In a summer frayed by toxic campaigns, a mass shooting and political stalemate, our family packed the car with an ice chest and lawn chairs, fried chicken and potato salad, then hit the road to reconnect with the ties that bind.
We were headed to the annual reunion of my late father-in-law’s people, who continue to insist, in this age of Facebook, Snapchat and Twitter, on seeing each other in the flesh.
Because we connect with this clan just once a year, my children can’t always remember who’s who. And so this yearly car ride usually includes a refresher course in genealogy, as my wife and I map out which aunt is married to which uncle, which cousin descended from which branch of the family tree, and who just gave birth to the bright baby who will be passed from arm to arm as a welcome into the fold.
This lesson in lineage can sound as complicated as one of those Old Testament passages in which Hebrews begat, begat, begat a whole nation into being.
There’s a biblical quality, too, in how the reunion crowd arranges itself in the reception hall each year — each wing of the family staking out its own long lunch table, the scattered tribes of Israel collected, if only briefly, under one tent.
We arrived at the end of a gravel road in a quiet corner of a state park to find the meeting hall and, just beyond the back door, an inflatable water slide where the smallest relatives ambled like ants from top to bottom.
It was a lovely spot for a reunion, though I noticed that the reception center was probably due for a new roof. It’s the kind of deferred maintenance that points to our politics these days — the endless bickering about budgets, as the things we’re supposed to nurture for the next generation molder into disrepair.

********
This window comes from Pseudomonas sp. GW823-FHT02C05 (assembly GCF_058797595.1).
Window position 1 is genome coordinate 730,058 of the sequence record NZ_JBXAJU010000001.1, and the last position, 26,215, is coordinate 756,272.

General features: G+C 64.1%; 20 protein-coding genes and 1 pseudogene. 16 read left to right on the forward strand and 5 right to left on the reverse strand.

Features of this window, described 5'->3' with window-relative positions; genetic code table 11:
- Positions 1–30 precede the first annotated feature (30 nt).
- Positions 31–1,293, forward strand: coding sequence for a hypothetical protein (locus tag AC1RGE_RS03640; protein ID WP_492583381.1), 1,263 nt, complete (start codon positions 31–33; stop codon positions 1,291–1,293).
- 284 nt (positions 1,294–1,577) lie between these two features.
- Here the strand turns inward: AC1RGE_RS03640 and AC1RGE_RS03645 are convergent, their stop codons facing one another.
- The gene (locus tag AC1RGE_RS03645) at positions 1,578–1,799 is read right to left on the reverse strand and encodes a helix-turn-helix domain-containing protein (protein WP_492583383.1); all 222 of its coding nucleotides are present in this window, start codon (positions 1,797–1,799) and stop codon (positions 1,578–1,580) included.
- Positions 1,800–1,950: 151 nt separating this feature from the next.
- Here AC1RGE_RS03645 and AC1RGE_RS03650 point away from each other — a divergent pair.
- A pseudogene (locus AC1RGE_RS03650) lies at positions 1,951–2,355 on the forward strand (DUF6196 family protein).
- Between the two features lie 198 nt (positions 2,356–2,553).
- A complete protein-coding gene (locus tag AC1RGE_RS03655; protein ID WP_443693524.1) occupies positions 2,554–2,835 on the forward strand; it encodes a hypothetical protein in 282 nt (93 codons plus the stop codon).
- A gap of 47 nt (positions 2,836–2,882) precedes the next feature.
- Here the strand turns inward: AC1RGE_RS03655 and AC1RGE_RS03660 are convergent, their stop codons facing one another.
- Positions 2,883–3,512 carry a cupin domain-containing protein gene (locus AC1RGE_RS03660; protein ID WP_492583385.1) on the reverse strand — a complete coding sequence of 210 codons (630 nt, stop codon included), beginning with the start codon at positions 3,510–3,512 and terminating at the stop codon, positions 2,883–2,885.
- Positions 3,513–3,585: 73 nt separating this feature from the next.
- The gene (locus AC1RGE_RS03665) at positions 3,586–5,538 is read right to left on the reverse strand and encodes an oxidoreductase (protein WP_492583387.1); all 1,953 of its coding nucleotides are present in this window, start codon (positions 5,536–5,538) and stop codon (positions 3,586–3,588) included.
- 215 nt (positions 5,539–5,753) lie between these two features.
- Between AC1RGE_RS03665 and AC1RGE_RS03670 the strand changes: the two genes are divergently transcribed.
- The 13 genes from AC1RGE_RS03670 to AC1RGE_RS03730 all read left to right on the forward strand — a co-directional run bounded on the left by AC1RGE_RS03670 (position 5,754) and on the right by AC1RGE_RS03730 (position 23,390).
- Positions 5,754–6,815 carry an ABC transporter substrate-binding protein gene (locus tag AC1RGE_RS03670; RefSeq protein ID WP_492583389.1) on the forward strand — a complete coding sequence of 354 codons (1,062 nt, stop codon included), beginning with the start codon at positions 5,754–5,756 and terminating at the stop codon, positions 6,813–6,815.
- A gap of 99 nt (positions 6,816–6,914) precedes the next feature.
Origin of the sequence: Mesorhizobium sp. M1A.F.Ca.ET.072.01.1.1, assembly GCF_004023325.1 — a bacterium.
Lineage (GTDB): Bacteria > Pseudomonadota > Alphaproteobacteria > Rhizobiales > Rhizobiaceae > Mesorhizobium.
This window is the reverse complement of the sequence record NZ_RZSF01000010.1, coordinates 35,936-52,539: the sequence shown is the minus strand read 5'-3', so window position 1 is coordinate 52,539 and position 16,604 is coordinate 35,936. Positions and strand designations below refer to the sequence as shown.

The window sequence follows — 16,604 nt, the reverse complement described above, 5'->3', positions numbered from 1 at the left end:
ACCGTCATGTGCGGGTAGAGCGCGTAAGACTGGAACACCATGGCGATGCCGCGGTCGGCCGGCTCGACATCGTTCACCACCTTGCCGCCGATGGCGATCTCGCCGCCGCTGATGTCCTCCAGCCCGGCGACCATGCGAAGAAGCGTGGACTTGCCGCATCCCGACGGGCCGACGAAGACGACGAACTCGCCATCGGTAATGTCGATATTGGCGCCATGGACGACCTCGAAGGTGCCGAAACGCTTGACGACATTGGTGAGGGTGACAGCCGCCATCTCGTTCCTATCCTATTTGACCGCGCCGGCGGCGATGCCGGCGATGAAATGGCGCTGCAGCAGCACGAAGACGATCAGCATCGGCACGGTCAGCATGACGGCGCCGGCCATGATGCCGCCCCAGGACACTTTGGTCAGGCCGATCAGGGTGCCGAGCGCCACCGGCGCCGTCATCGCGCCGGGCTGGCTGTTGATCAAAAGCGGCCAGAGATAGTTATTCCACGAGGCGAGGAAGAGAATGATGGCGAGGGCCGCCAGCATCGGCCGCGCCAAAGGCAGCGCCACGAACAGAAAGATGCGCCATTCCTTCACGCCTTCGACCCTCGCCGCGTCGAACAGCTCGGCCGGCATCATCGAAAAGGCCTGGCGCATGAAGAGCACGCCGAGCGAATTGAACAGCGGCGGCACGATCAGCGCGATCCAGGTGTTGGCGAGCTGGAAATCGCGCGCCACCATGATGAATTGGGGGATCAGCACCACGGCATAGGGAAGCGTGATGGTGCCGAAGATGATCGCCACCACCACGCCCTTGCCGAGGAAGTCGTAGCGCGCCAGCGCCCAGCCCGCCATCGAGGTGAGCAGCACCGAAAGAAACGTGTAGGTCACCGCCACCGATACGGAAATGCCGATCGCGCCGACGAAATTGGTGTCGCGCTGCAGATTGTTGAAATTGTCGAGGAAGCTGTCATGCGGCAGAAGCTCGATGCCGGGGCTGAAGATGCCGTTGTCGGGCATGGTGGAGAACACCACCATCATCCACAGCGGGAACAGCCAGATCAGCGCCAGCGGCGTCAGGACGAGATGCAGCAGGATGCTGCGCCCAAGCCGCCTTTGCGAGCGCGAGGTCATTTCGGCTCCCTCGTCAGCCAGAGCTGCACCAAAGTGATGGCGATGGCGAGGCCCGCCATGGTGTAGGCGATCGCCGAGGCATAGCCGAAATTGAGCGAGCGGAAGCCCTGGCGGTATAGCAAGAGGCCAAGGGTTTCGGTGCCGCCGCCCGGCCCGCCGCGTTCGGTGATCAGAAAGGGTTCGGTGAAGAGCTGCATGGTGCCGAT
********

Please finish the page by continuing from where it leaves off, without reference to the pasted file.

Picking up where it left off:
Maybe the mending of the country starts here, I thought to myself, as this klatch of cousins traded embraces, swapped stories, then stood in line for cake and pie.
Perhaps it’s in retracing the roots of our origins — in seeing the familiar family nose and signature eyes in subtle variations on dozens of faces — that we begin to recall what we have in common within this family, and within the broader family of man.
Our family reunion unfolded this year in the shadow of another mass murder, renewing the endless argument about how we might stop the next one.
If there’s a common sickness touching every crazed gunman, it’s his profound disconnection from the web of family that so often helps keep the rest of us sane.
That’s why, I guess, this family into which I have married gathers like this each year — to redraw a circle of belonging, the big hands clasping the tiny ones, an answer to the anguish of the headlines. In holding each other, we cherish one thing — perhaps the only thing — that endures.
Follow Danny Heitman on Twitter, @Danny_Heitman.